If you haven’t already done so, take this free two-minute quiz to find out if SIBO is causing your symptoms.
Last week on the news there was a report that the use of Proton Pump Inhibitors (PPIs), stomach acid lowering drugs such as Nexium, is linked to premature death.
I am always sceptical about what’s reported in the media about medical studies because they always seem to cherry pick the information and only tell you what they think you need to hear. In this study it indicates that there is a correlation of an earlier death of people on PPIs compared to people on H2 Blockers (a different type of drug that block histamine receptors in acid-producing cells in the stomach).
The people they used in the study were older and there were 3 times more of them than of those people taking the H2 blockers.
So yes, maybe they will die earlier because they are older or for other health reasons. It doesn’t mean that they will die earlier due to taking this medication.
There is, however, a definite concern of the over prescription of the PPI’s in the medical and natural medicine industry. So let’s look further into PPI use and how long term use can cause people to become sick.
PPIs are prescribed to people who have reflux, heartburn, stomach ulcers and Gastroesophageal Reflux Disease (GORD). They act by supressing acid production in the stomach to help relieve symptoms. It’s thought that, the over production of stomach acid is the main issue in these conditions, but that’s not the case at all, it’s actually because there is not enough stomach acid.
Heartburn is where the acid from the stomach rises up into the oesophagus, which causes the burning pain that people experience. You don’t have to have an excess production of acid to cause this. Heartburn is caused by a dysfunction of the lower oesophageal sphincter that separates the stomach from the oesophagus. This sphincter allows food and water to go through it to the stomach, opening only one way. It’s not a swinging saloon door unless it’s malfunctioning.
The lining of the oesophagus doesn’t have the protective layer against acid like the stomach so this why people get pain. This can mean that prolonged reflux causes structural damage.
Low Stomach acid
The stomach acid plays an important role in our health. It helps to breakdown our food, in particular protein, and it kills any bacteria and pathogens that are on our food, thereby helping the immune system. It’s also essential for absorbing B12 which is essential for energy production, DNA synthesis, nerve function etc.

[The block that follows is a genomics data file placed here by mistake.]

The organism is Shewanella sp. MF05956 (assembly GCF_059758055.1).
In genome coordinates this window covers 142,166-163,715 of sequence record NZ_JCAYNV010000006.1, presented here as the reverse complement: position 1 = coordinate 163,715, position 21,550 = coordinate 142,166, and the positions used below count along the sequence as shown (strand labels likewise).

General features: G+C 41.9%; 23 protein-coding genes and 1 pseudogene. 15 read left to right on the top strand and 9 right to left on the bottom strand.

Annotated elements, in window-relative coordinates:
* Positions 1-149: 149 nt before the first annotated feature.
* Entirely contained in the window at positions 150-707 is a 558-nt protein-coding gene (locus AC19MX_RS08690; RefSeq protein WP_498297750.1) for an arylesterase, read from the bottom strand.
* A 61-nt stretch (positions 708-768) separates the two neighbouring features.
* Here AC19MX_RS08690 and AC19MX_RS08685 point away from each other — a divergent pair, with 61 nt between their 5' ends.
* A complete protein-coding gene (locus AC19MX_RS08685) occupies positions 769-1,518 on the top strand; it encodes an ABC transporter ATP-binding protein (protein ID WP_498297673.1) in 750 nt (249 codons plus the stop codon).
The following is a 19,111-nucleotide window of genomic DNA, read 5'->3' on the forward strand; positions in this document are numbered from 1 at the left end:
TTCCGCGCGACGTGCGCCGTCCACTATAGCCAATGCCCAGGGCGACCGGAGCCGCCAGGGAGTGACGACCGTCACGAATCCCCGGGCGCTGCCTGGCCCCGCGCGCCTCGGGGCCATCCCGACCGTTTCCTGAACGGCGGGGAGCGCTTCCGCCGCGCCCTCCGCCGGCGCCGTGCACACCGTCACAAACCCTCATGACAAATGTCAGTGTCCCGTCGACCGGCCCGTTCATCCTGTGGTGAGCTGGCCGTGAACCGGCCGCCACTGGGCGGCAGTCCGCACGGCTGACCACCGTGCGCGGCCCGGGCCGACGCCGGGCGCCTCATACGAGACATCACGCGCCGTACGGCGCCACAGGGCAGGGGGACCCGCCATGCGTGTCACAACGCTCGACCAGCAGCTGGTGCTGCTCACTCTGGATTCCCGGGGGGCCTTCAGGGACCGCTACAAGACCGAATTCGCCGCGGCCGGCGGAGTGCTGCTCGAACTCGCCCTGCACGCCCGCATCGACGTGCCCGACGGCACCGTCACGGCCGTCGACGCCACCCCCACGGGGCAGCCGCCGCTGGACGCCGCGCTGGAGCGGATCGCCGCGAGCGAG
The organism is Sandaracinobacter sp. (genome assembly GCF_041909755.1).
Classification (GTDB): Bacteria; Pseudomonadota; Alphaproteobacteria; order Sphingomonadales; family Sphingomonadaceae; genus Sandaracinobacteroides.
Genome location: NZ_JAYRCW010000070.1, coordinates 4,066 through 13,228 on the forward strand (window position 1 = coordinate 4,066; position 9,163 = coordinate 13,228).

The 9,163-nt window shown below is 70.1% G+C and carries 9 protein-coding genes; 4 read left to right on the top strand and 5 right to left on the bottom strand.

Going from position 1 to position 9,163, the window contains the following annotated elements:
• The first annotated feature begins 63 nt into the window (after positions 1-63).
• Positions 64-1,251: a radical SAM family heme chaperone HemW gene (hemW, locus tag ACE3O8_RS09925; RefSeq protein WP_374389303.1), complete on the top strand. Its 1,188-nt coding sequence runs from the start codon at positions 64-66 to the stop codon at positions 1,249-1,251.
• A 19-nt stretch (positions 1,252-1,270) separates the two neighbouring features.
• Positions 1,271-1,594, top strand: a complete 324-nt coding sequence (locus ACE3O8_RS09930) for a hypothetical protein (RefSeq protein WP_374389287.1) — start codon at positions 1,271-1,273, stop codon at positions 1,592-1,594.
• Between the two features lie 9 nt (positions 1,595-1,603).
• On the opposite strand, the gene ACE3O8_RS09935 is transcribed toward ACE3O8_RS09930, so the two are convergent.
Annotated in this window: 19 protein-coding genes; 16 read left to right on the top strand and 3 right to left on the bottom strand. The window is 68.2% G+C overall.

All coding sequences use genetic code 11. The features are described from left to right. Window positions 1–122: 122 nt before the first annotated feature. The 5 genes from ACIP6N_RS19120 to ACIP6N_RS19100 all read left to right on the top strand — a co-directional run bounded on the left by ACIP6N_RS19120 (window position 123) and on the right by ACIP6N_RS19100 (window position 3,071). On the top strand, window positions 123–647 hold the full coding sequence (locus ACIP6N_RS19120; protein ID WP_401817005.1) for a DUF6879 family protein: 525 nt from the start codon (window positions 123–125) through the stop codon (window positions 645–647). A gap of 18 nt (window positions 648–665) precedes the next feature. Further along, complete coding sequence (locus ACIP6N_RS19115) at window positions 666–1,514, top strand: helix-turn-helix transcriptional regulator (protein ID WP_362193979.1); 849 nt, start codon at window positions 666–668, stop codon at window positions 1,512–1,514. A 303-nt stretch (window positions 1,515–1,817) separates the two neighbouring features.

Having low stomach acid or hypochloridria is a big problem. I see a lot of patients with low stomach acid due to their bacterial overgrowth. This leads to food not being digested properly so they aren’t getting the nutrients from their food. It also feeds the bacteria that cause symptoms like gas, bloating, heartburn, cramping pain and wind.
One of the major causes of reflux is Small Intestine Bacterial Overgrowth (SIBO) because it slows down the Migrating Motor Complex (MMC) which is the wave that pushes food down the digestive tract from the mouth to the anus. When food lingers in the digestive tract, it ferments and feeds the not so beneficial bacteria.
Using PPIs will only put a band-aid on the reflux but it won’t fix the underlying cause. So when people stop using PPIs the reflux is still there. As indicated on the packet insert of the drug, it’s only meant to be used for 6-8 weeks. Long term use of PPIs causes SIBO among other conditions such as osteoporosis, other bacterial overgrowth especially Clostridium difficile associated diarrhoea, gastritis, malnutrition, mood disorders such as anxiety and depression, nutrient deficiencies and so on.
I see many clients in my clinic who suffer from reflux. It’s important to get to the bottom of what’s causing the problem. The good news is that it is a treatable condition. If you are struggling with reflux, or you have been prescribed PPI’s such as Nexium, get in touch so that we can address the cause and get you feeling well again.